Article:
Records broken as children find out where their food comes from

Thropton First School pupils with Chillingham cattle skulls.
Thropton First School pupils with Chillingham cattle skulls.

More than 1,650 children from 40 schools learnt from over 65 exhibitors about the importance of farming in their community.

The 14th Glendale Agricultural Society’s (GAS) annual Children’s Countryside Day, held near Wooler last Thursday, gave children the chance to meet farmers, food producers, their products and animals.

Pupils take a close look at hens at the Bedmax Shavings exhibition at Children's Countryside Day.

Pupils take a close look at hens at the Bedmax Shavings exhibition at Children's Countryside Day.

Originally known as the Classroom in the Countryside, the multi-award-winning educational day encourages children, aged between eight and 10, to quite literally grow their knowledge and give them a detailed insight into what life is like in the countryside at all levels.

With combines and tractors, sheep shearing, cattle and rural pursuits, the children who attended from schools across Northumberland and Tyneside had a day to remember in more ways than one.

And one thing that they certainly learnt was that their food does not start life in a supermarket.

Lord James Joicey, GAS president, said the event had been a huge success.

Shilbottle pupils visit the Greenvale potatoes stand.

Shilbottle pupils visit the Greenvale potatoes stand.

“The countryside has been brought alive at all levels,” he said.

“The children have learnt about fishing and forestry, game-keeping and grain handling, sheep shearing and cheese-making.

“The advantage we hope for teachers is that we have provided them with a platform, the countryside, to teach children where their food comes from and to demonstrate its importance to their day-to-day lives.”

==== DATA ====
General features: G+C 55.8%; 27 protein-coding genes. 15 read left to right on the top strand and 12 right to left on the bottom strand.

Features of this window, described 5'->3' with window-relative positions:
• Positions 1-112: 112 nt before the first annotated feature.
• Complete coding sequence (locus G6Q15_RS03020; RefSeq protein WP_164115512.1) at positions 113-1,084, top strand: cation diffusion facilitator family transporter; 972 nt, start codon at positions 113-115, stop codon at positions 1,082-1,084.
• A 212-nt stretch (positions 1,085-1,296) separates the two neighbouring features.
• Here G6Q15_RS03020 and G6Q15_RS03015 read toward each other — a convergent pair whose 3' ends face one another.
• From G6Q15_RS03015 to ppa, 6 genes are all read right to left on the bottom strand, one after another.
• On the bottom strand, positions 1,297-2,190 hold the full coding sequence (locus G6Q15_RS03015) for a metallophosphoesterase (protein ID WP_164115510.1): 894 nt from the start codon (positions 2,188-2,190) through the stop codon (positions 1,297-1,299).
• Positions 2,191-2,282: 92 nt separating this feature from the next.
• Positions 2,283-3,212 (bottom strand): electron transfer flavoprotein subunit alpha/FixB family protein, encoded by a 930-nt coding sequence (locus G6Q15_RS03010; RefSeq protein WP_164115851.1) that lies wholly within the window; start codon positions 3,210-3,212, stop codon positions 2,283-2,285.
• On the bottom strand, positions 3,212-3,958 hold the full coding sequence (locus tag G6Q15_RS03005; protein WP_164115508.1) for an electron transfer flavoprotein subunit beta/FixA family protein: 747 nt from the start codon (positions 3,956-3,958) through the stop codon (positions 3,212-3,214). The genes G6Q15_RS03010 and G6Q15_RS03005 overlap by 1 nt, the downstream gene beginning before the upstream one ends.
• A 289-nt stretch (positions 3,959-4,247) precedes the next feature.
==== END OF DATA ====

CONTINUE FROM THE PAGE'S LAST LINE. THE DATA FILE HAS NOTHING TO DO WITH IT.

Event manager Rachael Tait added: “We have had the most fantstic record-breaking day in more ways than one. In a single day, more children than ever before have attended, we have had more educational exhibits than ever before and we have had an unbelievable amount of support from sponsors and volunteers.

Visiting the Shire horses.

Visiting the Shire horses.

“I truly hope that, with the ongoing support for so many individuals and organisations across the region, we can continue to offer this countryside classroom to children for many more years to come.”

The event is free for all schools, which is only possible as a result of the sponsorship and support it receives from volunteers and businesses, including Northumberland National Park, KP Snacks, Morrison’s, Tesco, Savills, Strutt & Parker and The Carr-Ellison Charitable Trust.

Prior Park pupils with a vintage tractor at Children's Countryside Day.

Prior Park pupils with a vintage tractor at Children's Countryside Day.

Learning about our daily bread.

Learning about our daily bread.

School flags at Children's Countryside Day near Wooler.

School flags at Children's Countryside Day near Wooler.